In the news you may have seen Mark Zuckerberg being questioned by US Congress on how millions of American’s Facebook data was used by Cambridge Analytica for targeted advertising that may have had an effect on significant world events such as the US election.
A significant leap in impact from advertising to sell products, to potentially influencing election outcomes. This innocuous looking personality quiz, written by a third party application developer, will likely lead to considerable more oversight and changes to Facebook in the USA.
In New Zealand only ten kiwis downloaded the Facebook Cambridge Analytica quiz that gave them access to their data but through the way Facebook had set up privacy controls a possible 63,714 people may have had their data harvested as a result of the ten.
The Privacy Commissioner has taken no action so far, while waiting for additional information. In another recent privacy breach, he did all he could under NZ’s current legislative framework and the only concrete action he could take was to delete his own personal Facebook account.
The story would be different in the EU where they have made significant privacy improvements, the latest in the form of General Data Protection Regulation (GDPR). Coming into effect on 25 May this year, it gives all EU residents many rights such as the right to be forgotten. This may impact NZ organisations that hold personal data on EU residents.
But there are also some changes afoot to New Zealand’s privacy legislation, with a bill before Parliament to replace the 25-year-old Privacy Act which is no longer relevant to today’s digital environment.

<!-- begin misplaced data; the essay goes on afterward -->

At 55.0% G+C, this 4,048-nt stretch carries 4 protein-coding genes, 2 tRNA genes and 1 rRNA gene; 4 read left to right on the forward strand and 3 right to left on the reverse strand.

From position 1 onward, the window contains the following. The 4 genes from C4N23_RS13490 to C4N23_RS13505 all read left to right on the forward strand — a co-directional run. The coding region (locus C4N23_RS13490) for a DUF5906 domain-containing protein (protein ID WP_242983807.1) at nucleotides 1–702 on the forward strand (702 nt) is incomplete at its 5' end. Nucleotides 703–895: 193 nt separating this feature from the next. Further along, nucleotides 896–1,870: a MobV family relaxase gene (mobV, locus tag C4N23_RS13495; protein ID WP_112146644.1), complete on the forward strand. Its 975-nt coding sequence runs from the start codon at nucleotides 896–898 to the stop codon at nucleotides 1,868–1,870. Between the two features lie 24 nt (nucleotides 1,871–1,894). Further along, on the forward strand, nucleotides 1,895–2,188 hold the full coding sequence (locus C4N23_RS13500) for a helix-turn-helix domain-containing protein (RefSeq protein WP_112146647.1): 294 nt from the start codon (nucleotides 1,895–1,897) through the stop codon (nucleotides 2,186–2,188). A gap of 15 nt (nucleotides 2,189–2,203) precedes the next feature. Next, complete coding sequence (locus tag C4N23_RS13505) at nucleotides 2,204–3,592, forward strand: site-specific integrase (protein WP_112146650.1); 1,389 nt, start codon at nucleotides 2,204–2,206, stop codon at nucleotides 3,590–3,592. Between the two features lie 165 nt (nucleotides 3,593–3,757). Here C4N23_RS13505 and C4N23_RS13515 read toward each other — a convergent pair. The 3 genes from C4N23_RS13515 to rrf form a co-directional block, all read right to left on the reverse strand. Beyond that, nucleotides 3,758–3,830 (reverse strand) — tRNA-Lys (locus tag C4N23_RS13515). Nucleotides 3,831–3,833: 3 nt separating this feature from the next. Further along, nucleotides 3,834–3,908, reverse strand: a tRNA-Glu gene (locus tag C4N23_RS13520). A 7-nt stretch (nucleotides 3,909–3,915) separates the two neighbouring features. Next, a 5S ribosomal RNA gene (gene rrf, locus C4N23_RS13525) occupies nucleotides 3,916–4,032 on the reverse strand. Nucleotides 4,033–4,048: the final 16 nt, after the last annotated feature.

Two of the more significant changes are to introduce mandatory reporting of privacy breaches (so the public will know if someone hacks into a private organisation and steals all their customers records - currently they could withhold this information.) The second is to empower the Privacy Commissioner to issue a compliance notice in the event of a breach of the Act.
The UK and US intelligence agencies have issued a joint technical alert on Russian State-sponsored attacks targeting network infrastructure, which the GCSB has passed onto us. Considering the alert, specific systems have been impacted with guidance and techniques provided to manage the risk. REANNZ has taken all relevant action.
The general advice remains the same as always:
1. Patch your stuff to manufacturer recommended levels and do it quickly;
2. Lock down services much as possible to keep the attack surface small;
3. Change default usernames and passwords and make sure passwords are unique; and
4. Use two factor authentication(2FA).
If you would like any more information or assistance on areas covered in this article, contact Tom Crumpton, our Head of Security who is available to provide support and advice.